I see "TOD" as one of those buzz words that planners throw around. All the cool kids support TOD and if one doesn't support TOD one isn't a cool kid and one cannot sit at the cool kid table. People who don't support "TOD" simply don't understand!
I support the transit part of TOD. Put rails and stations where they serve people. What happens around those stations depends on how the transit is used and how the transit is used will depend on the design around the station. The design of putting the Red Line in the Dan Ryan and the Blue Line in the Congress freeways was good for getting rail service to those locations. Not so good for getting people to the stations. In essence the stations were built land locked in the middle of a large patch of concrete. Getting to and from the stations was made more difficult for pedestrians and bicyclists. There is no good space for development in the neighborhoods along the line.
Once the line is designed or built one has to look at how people will get to the station. The Red and Blue line expressway stations mentioned above have no parking so it is mostly fed by other public transit or people who will walk through the concrete jungle. The Congress Blue Line has large parking structures to act as feeders for the system. People can get off of the freeway, leave their car in a multilevel parking lot and use transit for the rest of the journey. The Dan Ryan Red Line does not have a parking lot feeder but one is planned to be built at 130th St when the Red Line is extended to the south. The other branches of CTA Rail are more residential in nature with limited parking and stations serving neighborhoods. The Red Line extension will have several neighborhood stations before ending at the 130th St garage.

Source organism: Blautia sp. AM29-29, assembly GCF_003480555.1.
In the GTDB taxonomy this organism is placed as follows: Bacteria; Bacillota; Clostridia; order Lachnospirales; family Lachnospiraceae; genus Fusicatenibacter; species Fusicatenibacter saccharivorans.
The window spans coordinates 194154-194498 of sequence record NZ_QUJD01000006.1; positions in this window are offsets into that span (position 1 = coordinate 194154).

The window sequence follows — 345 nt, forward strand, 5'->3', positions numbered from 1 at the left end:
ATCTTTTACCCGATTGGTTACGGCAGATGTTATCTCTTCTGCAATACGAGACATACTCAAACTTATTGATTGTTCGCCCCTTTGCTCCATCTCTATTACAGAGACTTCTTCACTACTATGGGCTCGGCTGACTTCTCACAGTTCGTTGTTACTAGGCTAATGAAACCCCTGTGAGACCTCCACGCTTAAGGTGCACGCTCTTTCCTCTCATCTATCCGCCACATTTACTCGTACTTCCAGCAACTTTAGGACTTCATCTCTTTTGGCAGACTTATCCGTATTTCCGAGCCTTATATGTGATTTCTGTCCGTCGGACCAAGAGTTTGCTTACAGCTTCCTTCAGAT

Probably the best design for a station is to have a parking lot on one side (preferably a parking structure if many parking slots are needed) and other development on the other side of the tracks. TOD proponents do not support stations in the middle of large parking lots. Parking structures help stack cars and provide more space that can be developed close to the station for non-parking uses.
The big question is what other uses want to be next to a transit station. At many of the rural Metra stations the morning snack and coffee may be the limit of what passengers want at the station, other than convenient parking or another quick way home. Condos and apartments may work - if people want to live there. Other services need to be available to make the station area livable otherwise people living at the transit station will still need a car (and a parking lot/structure to store it). The "car free" station works better in the city where there are plenty of transit options available than at suburban Metra stations.